The Case-Shiller report said the Twin Cities posted the second-biggest year-over-year gain, rising 8.8%.
Home price gains in the Twin Cities were the second-best in the nation in September, continuing a steady string of strong annual increases that are bolstering confidence in the housing recovery.
Prices in the Twin Cities metro rose 8.8 percent compared with last year, outpacing the 3 percent gain among 20 other major cities across the country, according to the latest Standard & Poor's Case-Shiller home price index.
The report is further evidence that a housing recovery is underway, though its speed and consistency continue to be debated and it is uneven geographically. In the Twin Cities and beyond, home sales are getting a boost from record-low mortgage rates, an improving economy and growing confidence that the worst is over.
"With six months of consistently rising home prices, it is safe to say that we are now in the midst of a recovery in the housing market," said David Blitzer, chairman of the index committee at S&P Dow Jones Indices.
And prices are just one component of that recovery.
Last week, the Minneapolis Area Association of Realtors said home sales climbed almost 10 percent from the previous year, following several months of similar double-digit gains. Meanwhile, the number of new listings is falling, causing overall inventory to sink almost 30 percent.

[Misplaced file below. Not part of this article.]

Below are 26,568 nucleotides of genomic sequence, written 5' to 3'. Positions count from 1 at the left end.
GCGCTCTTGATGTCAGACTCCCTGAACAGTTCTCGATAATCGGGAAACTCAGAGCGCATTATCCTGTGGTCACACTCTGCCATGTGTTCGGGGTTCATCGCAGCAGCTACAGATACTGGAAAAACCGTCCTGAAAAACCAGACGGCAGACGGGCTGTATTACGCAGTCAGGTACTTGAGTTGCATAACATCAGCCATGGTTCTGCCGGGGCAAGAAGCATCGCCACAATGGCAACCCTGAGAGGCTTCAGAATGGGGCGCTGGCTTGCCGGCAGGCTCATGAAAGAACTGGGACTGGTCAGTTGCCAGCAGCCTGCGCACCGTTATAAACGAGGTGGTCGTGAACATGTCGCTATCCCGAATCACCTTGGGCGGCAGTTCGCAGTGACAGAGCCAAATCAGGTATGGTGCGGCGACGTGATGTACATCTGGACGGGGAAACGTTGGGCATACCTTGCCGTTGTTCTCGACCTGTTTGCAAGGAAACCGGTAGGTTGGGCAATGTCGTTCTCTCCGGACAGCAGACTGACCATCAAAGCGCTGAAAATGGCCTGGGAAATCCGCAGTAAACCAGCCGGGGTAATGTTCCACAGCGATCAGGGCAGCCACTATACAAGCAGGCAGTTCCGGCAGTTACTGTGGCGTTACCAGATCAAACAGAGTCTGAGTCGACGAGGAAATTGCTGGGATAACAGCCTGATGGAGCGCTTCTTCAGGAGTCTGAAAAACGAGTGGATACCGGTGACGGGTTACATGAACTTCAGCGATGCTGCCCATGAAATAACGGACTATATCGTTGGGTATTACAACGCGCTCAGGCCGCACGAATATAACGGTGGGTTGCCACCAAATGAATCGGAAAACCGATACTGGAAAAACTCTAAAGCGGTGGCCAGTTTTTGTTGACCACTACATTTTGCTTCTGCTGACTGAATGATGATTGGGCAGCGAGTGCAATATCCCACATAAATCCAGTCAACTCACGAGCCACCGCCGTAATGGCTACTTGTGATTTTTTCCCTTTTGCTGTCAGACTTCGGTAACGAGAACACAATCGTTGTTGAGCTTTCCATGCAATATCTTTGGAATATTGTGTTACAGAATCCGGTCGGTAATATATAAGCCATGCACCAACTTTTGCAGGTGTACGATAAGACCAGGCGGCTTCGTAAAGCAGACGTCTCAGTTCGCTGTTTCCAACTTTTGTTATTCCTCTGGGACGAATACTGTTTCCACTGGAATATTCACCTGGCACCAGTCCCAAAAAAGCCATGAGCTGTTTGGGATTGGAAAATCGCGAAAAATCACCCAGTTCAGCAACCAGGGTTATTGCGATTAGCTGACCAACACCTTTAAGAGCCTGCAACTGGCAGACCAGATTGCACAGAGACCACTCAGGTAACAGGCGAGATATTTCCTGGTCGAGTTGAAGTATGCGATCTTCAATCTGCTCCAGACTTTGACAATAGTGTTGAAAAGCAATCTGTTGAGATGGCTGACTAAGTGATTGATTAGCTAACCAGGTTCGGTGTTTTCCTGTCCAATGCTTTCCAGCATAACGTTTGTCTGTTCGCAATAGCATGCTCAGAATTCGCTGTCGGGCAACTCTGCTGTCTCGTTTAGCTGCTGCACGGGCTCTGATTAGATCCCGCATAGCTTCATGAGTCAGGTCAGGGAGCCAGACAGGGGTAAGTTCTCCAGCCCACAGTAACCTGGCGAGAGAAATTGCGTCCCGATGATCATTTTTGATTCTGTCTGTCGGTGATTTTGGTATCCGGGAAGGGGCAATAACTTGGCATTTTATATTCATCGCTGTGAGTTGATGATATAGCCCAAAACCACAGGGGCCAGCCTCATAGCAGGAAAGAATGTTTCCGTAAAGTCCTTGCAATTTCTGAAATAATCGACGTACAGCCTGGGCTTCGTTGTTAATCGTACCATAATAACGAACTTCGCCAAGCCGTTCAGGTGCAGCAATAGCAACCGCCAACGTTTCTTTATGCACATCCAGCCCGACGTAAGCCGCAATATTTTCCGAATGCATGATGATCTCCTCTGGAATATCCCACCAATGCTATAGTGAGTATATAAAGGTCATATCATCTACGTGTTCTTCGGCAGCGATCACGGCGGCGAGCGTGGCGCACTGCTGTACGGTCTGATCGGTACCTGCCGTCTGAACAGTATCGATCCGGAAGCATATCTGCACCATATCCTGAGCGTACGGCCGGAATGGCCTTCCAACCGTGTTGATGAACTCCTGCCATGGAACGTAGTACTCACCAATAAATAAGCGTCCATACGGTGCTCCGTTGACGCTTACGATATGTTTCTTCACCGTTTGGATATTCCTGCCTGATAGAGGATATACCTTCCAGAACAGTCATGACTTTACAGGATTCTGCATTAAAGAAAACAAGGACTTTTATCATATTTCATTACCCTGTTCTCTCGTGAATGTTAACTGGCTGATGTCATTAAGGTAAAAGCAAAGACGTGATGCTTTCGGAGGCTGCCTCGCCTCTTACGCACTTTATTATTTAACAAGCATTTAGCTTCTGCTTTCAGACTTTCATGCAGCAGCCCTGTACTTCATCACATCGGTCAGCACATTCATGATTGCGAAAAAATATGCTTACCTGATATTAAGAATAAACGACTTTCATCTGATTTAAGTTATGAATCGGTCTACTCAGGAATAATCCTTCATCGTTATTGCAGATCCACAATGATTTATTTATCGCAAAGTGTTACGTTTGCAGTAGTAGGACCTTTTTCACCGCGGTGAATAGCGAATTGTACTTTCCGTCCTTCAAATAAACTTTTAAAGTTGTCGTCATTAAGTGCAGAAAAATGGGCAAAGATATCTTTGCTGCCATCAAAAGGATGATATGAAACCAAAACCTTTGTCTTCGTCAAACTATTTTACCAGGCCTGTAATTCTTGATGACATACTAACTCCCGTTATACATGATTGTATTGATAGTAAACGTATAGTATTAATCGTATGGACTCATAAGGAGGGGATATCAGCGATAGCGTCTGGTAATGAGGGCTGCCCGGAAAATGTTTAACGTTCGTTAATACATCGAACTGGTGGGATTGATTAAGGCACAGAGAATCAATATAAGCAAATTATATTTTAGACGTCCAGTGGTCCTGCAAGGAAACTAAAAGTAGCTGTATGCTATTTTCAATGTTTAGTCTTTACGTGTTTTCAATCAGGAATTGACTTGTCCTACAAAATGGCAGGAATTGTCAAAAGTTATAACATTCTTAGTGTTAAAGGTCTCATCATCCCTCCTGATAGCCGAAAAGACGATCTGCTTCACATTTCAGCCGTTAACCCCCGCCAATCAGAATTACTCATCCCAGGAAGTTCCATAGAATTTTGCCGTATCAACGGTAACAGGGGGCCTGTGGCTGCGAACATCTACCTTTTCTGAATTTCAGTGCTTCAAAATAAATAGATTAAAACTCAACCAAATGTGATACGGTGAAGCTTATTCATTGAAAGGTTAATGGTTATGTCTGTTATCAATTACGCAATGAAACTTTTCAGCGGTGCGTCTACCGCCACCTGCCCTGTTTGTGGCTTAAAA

"The strength of the market has really surprised everybody," said Aaron Dickinson, a sales agent with Edina Realty. "Our supply has tightened so much, it's just unbelievable."
Some of the gains reported in the Case-Shiller report are related to the seasonal nature of the market. Prices and sales typically slow toward the end of the year, but when adjusted for seasonality, the Twin Cities index was up 1 percent from August to September compared with a 0.4 percent increase for the 20 major cities.
An increasing number of metro areas are posting annual price gains, but there are still some markets where the recovery is slower. During September, Chicago and New York had slight declines. The biggest gain was in the Phoenix area, where the index was up 20.4 percent.
Case-Shiller tracks repeat sales of the same single-family houses and excludes condos and foreclosure sales. Fans of the methodology say this cuts out the statistical drag that such distressed sales can have on prices. By contrast, local Realtors associations base their assessment on all sales that happen during the month.
In the Twin Cities, there has also been a dramatic shift in the health of the market. As foreclosure transactions decline, traditional sales are rising, which is lifting home prices. This is leading to an increase in the number of buyers who are able to trade up to more expensive houses.
Blitzer said the strength of the gains in the Twin Cities during September is also a reflection of how much prices had fallen during the past year. For several months, the Twin Cities posted some of the biggest price declines in the nation, so recent increases have been correspondingly strong. During the history of the report, prices in the Twin Cities have tended to be more volatile than larger cities because the sample size is smaller, Blitzer said.
Aside from those statistical anomalies, other measures point to better times ahead for sellers. During October, for example, the average selling time had fallen from 138 days on the market to 103 days, a 25 percent decline.
"We're getting back to the 2005 era where buyers have to be on top of things if they want to pick up a property that's competitively priced," said Dickinson. "It's pleasant to see a variety of metrics for home prices showing improvement."
Jim Buchta 612-673-7376